As you might imagine, the congregation was not large and most people spoke English as their first language. When we first arrived the church primarily served members of the embassies of the United States, Great Britain, Australia, Canada, the International School of Warsaw, and other embassies.

We had only just arrived, but at this first service Richard was asked to baptize the newborn twins of Nigerian Ambassador George Ajone and his wife, Onyanta. They were a joy to know and were very kind to us during their tenure in Warsaw.

When we arrived little throughout the country had changed. But change came quickly in Warsaw and everywhere with the end of state control. Foreign businesses came in by droves. WIC changed its meeting place first to the Marine bar and then to the Lutheran Seminary in the Old Town, where it continues today.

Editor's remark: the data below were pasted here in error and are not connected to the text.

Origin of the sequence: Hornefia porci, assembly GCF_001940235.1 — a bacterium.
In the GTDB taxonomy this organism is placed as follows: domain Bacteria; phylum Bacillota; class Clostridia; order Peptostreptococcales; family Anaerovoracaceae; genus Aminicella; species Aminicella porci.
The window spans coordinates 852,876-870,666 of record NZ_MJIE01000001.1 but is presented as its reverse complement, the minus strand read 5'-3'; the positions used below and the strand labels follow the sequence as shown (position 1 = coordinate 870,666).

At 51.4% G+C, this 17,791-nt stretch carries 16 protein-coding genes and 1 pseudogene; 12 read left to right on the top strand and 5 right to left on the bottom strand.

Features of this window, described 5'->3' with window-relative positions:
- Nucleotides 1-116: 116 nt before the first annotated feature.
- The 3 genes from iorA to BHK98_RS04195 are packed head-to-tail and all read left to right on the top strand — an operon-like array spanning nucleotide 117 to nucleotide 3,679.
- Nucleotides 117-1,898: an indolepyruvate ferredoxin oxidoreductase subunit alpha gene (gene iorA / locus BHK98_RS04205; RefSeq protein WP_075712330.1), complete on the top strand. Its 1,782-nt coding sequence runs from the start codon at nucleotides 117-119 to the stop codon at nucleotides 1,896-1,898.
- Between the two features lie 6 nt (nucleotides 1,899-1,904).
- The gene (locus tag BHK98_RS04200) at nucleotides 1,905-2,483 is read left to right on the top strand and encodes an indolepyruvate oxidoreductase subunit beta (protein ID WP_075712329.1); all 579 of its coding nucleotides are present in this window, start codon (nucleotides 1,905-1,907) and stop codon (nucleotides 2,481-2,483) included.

I am in the process of finishing my memoir On Becoming a Minister’s Wife with writing a chapter on “Reflections.”

The body of the memoir takes me from not wanting to be a minister’s wife through the first nine years of living the role. Two years ago I wrote 50,000 words during the National November Writing Month (NaNoWriMo) in a stream of consciousness style. This past year I’ve been reordering, editing, deleting, and adding to those words so they would make sense to someone other than myself. Now that part is readable, thanks to my writers’ group friends, who have listened to me read it twice. They are due much praise for endurance.